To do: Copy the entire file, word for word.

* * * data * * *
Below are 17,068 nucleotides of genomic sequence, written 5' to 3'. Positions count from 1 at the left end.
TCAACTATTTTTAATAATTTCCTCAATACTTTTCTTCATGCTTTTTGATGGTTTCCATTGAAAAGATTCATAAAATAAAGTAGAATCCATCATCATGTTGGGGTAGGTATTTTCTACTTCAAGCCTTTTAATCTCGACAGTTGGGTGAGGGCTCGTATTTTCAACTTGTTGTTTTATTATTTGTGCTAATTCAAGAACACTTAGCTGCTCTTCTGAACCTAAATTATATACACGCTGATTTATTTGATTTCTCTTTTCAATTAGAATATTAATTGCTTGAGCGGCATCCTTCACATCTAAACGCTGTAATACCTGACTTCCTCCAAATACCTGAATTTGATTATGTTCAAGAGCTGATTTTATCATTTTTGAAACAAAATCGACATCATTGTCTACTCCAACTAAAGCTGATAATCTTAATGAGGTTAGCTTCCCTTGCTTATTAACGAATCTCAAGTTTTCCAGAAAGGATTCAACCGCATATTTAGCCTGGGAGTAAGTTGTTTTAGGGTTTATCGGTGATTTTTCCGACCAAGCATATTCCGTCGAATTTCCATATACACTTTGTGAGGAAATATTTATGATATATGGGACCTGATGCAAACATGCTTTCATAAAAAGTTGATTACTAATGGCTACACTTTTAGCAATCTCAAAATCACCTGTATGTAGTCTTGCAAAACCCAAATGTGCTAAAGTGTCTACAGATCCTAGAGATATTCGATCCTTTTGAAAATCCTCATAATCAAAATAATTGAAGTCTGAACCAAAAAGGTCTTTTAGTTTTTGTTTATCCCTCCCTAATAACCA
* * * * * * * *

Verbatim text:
Below are 17,068 nucleotides of genomic sequence, written 5' to 3'. Positions count from 1 at the left end.
TCAACTATTTTTAATAATTTCCTCAATACTTTTCTTCATGCTTTTTGATGGTTTCCATTGAAAAGATTCATAAAATAAAGTAGAATCCATCATCATGTTGGGGTAGGTATTTTCTACTTCAAGCCTTTTAATCTCGACAGTTGGGTGAGGGCTCGTATTTTCAACTTGTTGTTTTATTATTTGTGCTAATTCAAGAACACTTAGCTGCTCTTCTGAACCTAAATTATATACACGCTGATTTATTTGATTTCTCTTTTCAATTAGAATATTAATTGCTTGAGCGGCATCCTTCACATCTAAACGCTGTAATACCTGACTTCCTCCAAATACCTGAATTTGATTATGTTCAAGAGCTGATTTTATCATTTTTGAAACAAAATCGACATCATTGTCTACTCCAACTAAAGCTGATAATCTTAATGAGGTTAGCTTCCCTTGCTTATTAACGAATCTCAAGTTTTCCAGAAAGGATTCAACCGCATATTTAGCCTGGGAGTAAGTTGTTTTAGGGTTTATCGGTGATTTTTCCGACCAAGCATATTCCGTCGAATTTCCATATACACTTTGTGAGGAAATATTTATGATATATGGGACCTGATGCAAACATGCTTTCATAAAAAGTTGATTACTAATGGCTACACTTTTAGCAATCTCAAAATCACCTGTATGTAGTCTTGCAAAACCCAAATGTGCTAAAGTGTCTACAGATCCTAGAGATATTCGATCCTTTTGAAAATCCTCATAATCAAAATAATTGAAGTCTGAACCAAAAAGGTCTTTTAGTTTTTGTTTATCCCTCCCTAATAACCA